- As far as I know, you have started your career in Scotland, which is a quite promising market full of opportunities. Why did you decide to change for Hungary?
- Getting my first job just after University at a Scottish firm called Ryden in Edinburgh, Scotland was certainly a pretty important first step into the industry. Thereafter when working as an office Agent for C&W in Edinburgh, 2006 I passed my Assessment of Professional Competence (MRICS) with RICS, which was a real boost to my professional confidence. One of the most important decisions I made was to move across to Hungary in August 2008, as this has had an enormous impact on my professional and personal life. It was probably the best decision I have ever made. A notable promotion was making Partner at C&W when I was running the Office Agency team in Hungary. But obviously, save the best for last, being offered and accepting my current role at CBRE where I manage and oversee the Advisory & Transaction Service lines (encompassing Office, Retail & Industrial Agency teams). I am relishing this new role and really enjoying the challenges and successes it will entail.
- How would you evaluate the local property business just now? Some expert say that this boom will last till 2019, then comes depression again. Do you agree with that?
- There is no doubt that in Hungary we are enjoying a very healthy level of activity on both the occupier and investors side, defined as a buoyant market. Budapest has continuously improved its attractiveness as a business destination and based on most recent ranking it is the most liveable city in Central Europe. This is reflected in the high number of new companies setting up business or expanding their services in Budapest – contributing to the high office demand we are seeing these days. I am no economist, but with markets being cyclical in nature, it is likely there will be some sort of recalibration in a couple of years, although it is difficult to say when. Right now we do not see major warning signs to point into the direction of a radical slowdown or recession - as it was the case in late 2008.
- What success can CBRE point to from this year, and what are your plans for the next few months?
- CBRE is certainly on the up in Hungary, but we need to really make sure the brand is recognised across the country not only by property professionals, but by non-property based people as well. If we can achieve this, then a lot of the marketing and profile enhancement will be done by non-CBRE parties, which would be terrific. It takes a long time to create a strong reputation, and only a second to lose it, meaning we need to offer our clients a consistently professional service at every turn and on every mandate.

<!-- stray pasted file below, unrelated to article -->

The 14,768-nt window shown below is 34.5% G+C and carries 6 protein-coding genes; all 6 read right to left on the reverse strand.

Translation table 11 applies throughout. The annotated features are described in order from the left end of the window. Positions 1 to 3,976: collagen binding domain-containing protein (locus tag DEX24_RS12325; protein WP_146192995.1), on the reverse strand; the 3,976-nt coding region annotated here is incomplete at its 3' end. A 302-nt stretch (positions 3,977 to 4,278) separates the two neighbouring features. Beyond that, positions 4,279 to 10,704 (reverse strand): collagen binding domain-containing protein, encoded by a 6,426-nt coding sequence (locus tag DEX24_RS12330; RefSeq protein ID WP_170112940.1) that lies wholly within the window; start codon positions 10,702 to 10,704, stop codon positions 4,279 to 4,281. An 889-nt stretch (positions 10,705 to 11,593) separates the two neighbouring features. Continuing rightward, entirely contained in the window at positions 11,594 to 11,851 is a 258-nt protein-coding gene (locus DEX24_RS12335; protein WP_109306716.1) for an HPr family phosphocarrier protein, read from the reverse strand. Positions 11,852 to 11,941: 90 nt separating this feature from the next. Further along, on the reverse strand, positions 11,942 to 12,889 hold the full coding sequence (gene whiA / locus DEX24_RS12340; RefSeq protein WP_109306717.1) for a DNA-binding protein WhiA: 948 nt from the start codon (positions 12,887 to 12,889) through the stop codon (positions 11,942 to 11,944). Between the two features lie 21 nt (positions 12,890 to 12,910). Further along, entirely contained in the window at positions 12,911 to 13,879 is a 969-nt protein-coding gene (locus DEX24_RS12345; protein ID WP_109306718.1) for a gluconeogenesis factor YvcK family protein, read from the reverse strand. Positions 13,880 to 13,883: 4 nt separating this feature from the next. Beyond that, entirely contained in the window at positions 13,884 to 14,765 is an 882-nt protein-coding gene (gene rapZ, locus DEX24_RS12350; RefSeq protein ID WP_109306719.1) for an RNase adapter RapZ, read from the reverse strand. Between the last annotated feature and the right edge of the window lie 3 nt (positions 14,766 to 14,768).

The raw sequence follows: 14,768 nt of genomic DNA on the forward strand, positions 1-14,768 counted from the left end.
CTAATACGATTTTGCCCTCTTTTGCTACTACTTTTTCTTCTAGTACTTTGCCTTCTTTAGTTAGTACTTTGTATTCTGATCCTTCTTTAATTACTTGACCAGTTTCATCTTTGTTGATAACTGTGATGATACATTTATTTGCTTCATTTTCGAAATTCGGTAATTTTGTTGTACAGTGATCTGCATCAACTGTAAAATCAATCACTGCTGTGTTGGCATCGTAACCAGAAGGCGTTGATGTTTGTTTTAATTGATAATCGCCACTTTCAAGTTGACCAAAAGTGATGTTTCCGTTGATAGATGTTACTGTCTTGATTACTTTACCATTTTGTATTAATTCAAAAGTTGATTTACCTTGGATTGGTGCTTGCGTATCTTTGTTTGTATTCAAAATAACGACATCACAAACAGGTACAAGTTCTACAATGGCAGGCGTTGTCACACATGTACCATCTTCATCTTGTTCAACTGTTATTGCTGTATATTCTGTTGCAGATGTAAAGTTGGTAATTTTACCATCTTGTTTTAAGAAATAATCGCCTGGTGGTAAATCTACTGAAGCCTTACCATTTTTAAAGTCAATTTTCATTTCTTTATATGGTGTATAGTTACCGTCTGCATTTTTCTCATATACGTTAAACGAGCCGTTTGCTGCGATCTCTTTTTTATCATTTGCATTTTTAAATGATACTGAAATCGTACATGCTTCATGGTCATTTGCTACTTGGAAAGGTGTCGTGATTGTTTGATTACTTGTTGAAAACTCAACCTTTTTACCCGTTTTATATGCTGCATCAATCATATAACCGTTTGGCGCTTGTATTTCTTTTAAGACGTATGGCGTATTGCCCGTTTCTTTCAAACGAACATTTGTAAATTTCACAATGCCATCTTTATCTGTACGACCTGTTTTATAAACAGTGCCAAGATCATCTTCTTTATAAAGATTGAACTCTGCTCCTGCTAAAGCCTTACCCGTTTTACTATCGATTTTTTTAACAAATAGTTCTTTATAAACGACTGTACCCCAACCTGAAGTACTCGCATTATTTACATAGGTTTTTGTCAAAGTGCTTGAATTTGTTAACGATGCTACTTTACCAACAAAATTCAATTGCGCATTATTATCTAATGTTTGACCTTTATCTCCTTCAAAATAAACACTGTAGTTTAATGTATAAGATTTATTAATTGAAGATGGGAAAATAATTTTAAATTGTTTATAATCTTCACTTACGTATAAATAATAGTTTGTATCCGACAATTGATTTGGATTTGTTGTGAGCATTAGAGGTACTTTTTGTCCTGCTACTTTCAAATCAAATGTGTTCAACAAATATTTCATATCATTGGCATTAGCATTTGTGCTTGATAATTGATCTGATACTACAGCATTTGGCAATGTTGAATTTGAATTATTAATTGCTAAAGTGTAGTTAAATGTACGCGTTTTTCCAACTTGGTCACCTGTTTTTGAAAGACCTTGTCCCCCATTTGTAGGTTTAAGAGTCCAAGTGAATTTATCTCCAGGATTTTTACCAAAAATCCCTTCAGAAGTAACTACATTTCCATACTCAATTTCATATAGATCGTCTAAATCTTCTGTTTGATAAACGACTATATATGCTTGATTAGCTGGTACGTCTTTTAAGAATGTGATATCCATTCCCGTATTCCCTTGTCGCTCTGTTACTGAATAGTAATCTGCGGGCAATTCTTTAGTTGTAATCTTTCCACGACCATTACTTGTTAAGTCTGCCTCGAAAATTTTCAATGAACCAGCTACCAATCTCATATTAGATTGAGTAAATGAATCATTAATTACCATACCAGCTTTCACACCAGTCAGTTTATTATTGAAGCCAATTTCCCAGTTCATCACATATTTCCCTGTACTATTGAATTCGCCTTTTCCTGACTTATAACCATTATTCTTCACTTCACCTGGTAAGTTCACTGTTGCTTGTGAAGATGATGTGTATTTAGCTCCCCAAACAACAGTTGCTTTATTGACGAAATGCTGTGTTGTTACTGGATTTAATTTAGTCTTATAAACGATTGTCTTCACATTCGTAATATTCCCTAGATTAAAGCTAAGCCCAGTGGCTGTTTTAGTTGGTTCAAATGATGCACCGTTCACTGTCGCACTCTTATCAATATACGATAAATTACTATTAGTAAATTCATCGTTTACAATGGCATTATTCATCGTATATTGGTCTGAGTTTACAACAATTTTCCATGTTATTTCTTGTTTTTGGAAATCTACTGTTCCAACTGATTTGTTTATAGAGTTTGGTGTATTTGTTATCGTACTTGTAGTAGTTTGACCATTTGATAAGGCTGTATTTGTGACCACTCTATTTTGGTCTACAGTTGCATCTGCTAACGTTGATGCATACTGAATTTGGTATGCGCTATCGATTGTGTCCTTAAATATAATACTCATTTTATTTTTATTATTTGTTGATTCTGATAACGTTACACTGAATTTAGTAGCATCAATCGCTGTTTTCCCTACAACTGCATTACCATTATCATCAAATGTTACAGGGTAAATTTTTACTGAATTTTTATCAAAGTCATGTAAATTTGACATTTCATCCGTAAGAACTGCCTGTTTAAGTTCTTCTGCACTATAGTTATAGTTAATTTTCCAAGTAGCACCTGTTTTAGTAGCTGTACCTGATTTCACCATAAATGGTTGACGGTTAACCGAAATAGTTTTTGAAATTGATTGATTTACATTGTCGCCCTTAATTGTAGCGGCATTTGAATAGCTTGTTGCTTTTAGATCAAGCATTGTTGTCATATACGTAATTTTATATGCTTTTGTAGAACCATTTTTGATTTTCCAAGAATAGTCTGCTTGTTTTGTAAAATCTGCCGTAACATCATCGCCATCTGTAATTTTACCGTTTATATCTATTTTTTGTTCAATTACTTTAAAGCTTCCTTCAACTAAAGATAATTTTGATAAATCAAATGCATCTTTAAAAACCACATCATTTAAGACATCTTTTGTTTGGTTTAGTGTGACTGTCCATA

From an Advisory & Transaction perspective, CBRE has recently won / transacted several large mandates / mandates (i.e. Campona and Polus shopping centers (Retail), Buda Palota (Offices), Millennium Gardens (Offices) etc.), so the momentum is certainly on our side. The objective is to use the current momentum to keep driving the business forward, and continue to provide our clients with the most professional service, thereby securing new work from new clients and repeat work from existing clients, which we are hungry to achieve.
- How long do you think lease fees can continue to rise? Do they really rise? And what about vacancy rate?
- If we are referring to Office rents, then there is a clear split between the market – available Grade A, available Grade B and the committed development pipeline. Using the Grade A existing office market, my feeling is that in the rest of 2017 headline rents will continue to rise, until new supply enters the from early 2018 onwards. This will dilute the demand slightly, but if occupier activity continues as it is, it will only temper it slightly and not shift the market to a tenant favourable solution. We must remember much of this new committed space is already pre-leased. In addition to this headline rent growth, I expect incentives to continue to shorten with less rent free and lower Fit-Out contributions being offered to tenants.